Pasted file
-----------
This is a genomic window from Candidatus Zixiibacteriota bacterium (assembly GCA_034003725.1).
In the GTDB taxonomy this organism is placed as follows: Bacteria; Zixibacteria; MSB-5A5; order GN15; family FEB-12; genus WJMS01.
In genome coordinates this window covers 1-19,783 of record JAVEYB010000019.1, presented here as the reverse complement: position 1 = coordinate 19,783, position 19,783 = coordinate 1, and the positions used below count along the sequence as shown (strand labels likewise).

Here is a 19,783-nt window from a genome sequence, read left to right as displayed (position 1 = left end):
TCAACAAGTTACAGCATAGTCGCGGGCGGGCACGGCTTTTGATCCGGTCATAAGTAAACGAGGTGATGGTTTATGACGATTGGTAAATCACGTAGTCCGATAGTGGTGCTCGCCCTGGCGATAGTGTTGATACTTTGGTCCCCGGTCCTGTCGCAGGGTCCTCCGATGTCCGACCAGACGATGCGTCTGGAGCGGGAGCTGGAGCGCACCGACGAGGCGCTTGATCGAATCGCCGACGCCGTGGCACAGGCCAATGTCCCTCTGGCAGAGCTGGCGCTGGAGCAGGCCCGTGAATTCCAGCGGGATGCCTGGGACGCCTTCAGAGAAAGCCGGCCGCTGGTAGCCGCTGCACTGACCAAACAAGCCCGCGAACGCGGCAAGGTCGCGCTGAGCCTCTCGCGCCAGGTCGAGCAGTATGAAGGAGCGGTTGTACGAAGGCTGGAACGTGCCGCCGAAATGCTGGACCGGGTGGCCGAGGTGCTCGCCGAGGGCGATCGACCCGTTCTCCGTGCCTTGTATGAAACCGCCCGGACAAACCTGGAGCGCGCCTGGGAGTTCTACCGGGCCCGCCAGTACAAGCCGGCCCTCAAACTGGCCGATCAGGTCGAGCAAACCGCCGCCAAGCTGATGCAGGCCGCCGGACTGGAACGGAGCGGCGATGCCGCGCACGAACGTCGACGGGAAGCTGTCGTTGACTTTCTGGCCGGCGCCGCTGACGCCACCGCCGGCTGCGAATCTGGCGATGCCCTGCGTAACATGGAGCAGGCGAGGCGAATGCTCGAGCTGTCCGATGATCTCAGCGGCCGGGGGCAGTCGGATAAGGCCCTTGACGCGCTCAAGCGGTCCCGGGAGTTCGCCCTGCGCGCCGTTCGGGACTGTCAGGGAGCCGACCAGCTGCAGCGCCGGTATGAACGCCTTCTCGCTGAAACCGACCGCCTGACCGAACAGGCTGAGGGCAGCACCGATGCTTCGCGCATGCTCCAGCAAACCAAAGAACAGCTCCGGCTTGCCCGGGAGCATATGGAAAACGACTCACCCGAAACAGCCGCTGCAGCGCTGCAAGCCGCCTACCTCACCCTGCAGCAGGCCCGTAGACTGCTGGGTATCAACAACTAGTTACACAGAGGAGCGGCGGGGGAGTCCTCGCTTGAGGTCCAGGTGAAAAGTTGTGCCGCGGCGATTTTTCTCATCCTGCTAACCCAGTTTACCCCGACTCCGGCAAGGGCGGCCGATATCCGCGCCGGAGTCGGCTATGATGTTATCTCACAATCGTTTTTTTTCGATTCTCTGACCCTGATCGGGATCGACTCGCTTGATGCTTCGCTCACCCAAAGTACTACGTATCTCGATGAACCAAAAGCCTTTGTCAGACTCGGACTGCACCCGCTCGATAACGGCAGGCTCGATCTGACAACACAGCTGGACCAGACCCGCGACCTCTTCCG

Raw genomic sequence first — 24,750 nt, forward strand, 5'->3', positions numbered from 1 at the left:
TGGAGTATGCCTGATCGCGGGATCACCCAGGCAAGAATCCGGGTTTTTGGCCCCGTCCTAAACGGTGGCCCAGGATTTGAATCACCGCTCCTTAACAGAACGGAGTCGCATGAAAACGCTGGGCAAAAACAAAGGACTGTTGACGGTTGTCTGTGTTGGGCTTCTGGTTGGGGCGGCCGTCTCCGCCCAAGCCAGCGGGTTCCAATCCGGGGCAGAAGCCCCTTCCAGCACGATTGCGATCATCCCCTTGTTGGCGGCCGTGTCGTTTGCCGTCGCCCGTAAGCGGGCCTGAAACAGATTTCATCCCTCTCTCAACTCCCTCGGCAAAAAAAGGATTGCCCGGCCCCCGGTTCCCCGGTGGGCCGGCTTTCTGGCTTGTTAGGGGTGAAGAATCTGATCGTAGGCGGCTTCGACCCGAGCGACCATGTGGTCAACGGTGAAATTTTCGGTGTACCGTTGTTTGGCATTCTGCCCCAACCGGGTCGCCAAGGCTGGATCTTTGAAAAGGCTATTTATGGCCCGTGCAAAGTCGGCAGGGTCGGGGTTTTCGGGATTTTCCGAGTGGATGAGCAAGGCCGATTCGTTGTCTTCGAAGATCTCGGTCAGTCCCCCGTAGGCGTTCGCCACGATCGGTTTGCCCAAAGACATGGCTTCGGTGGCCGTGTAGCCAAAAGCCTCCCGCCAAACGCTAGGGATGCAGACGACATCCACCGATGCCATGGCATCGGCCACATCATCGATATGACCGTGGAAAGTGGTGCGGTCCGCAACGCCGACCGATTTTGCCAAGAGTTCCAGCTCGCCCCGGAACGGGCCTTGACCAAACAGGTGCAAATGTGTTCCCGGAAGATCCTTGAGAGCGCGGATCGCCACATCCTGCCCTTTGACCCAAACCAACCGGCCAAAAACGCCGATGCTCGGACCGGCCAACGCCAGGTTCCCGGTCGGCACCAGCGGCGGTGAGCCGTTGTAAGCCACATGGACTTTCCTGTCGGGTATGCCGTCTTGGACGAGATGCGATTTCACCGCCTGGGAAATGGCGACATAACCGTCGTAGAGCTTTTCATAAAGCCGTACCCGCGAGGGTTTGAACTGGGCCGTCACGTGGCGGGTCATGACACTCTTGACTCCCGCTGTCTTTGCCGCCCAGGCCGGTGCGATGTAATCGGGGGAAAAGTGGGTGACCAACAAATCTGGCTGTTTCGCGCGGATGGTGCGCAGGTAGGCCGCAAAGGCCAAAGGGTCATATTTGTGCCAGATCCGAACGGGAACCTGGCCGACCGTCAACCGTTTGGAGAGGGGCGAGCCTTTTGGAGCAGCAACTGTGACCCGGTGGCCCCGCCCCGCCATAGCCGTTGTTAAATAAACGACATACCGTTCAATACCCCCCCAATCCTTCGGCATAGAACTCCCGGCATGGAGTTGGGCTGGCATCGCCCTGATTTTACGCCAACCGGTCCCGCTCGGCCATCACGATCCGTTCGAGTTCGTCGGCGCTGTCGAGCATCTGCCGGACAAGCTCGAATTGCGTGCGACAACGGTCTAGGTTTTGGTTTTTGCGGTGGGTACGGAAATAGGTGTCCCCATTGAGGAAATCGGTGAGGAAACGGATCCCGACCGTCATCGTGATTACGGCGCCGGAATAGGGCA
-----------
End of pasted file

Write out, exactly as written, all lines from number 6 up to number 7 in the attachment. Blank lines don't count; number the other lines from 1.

Raw genomic sequence first — 24,750 nt, forward strand, 5'->3', positions numbered from 1 at the left:
TGGAGTATGCCTGATCGCGGGATCACCCAGGCAAGAATCCGGGTTTTTGGCCCCGTCCTAAACGGTGGCCCAGGATTTGAATCACCGCTCCTTAACAGAACGGAGTCGCATGAAAACGCTGGGCAAAAACAAAGGACTGTTGACGGTTGTCTGTGTTGGGCTTCTGGTTGGGGCGGCCGTCTCCGCCCAAGCCAGCGGGTTCCAATCCGGGGCAGAAGCCCCTTCCAGCACGATTGCGATCATCCCCTTGTTGGCGGCCGTGTCGTTTGCCGTCGCCCGTAAGCGGGCCTGAAACAGATTTCATCCCTCTCTCAACTCCCTCGGCAAAAAAAGGATTGCCCGGCCCCCGGTTCCCCGGTGGGCCGGCTTTCTGGCTTGTTAGGGGTGAAGAATCTGATCGTAGGCGGCTTCGACCCGAGCGACCATGTGGTCAACGGTGAAATTTTCGGTGTACCGTTGTTTGGCATTCTGCCCCAACCGGGTCGCCAAGGCTGGATCTTTGAAAAGGCTATTTATGGCCCGTGCAAAGTCGGCAGGGTCGGGGTTTTCGGGATTTTCCGAGTGGATGAGCAAGGCCGATTCGTTGTCTTCGAAGATCTCGGTCAGTCCCCCGTAGGCGTTCGCCACGATCGGTTTGCCCAAAGACATGGCTTCGGTGGCCGTGTAGCCAAAAGCCTCCCGCCAAACGCTAGGGATGCAGACGACATCCACCGATGCCATGGCATCGGCCACATCATCGATATGACCGTGGAAAGTGGTGCGGTCCGCAACGCCGACCGATTTTGCCAAGAGTTCCAGCTCGCCCCGGAACGGGCCTTGACCAAACAGGTGCAAATGTGTTCCCGGAAGATCCTTGAGAGCGCGGATCGCCACATCCTGCCCTTTGACCCAAACCAACCGGCCAAAAACGCCGATGCTCGGACCGGCCAACGCCAGGTTCCCGGTCGGCACCAGCGGCGGTGAGCCGTTGTAAGCCACATGGACTTTCCTGTCGGGTATGCCGTCTTGGACGAGATGCGATTTCACCGCCTGGGAAATGGCGACATAACCGTCGTAGAGCTTTTCATAAAGCCGTACCCGCGAGGGTTTGAACTGGGCCGTCACGTGGCGGGTCATGACACTCTTGACTCCCGCTGTCTTTGCCGCCCAGGCCGGTGCGATGTAATCGGGGGAAAAGTGGGTGACCAACAAATCTGGCTGTTTCGCGCGGATGGTGCGCAGGTAGGCCGCAAAGGCCAAAGGGTCATATTTGTGCCAGATCCGAACGGGAACCTGGCCGACCGTCAACCGTTTGGAGAGGGGCGAGCCTTTTGGAGCAGCAACTGTGACCCGGTGGCCCCGCCCCGCCATAGCCGTTGTTAAATAAACGACATACCGTTCAATACCCCCCCAATCCTTCGGCATAGAACTCCCGGCATGGAGTTGGGCTGGCATCGCCCTGATTTTACGCCAACCGGTCCCGCTCGGCCATCACGATCCGTTCGAGTTCGTCGGCGCTGTCGAGCATCTGCCGGACAAGCTCGAATTGCGTGCGACAACGGTCTAGGTTTTGGTTTTTGCGGTGGGTACGGAAATAGGTGTCCCCATTGAGGAAATCGGTGAGGAAACGGATCCCGACCGTCATCGTGATTACGGCGCCGGAATAGGGCA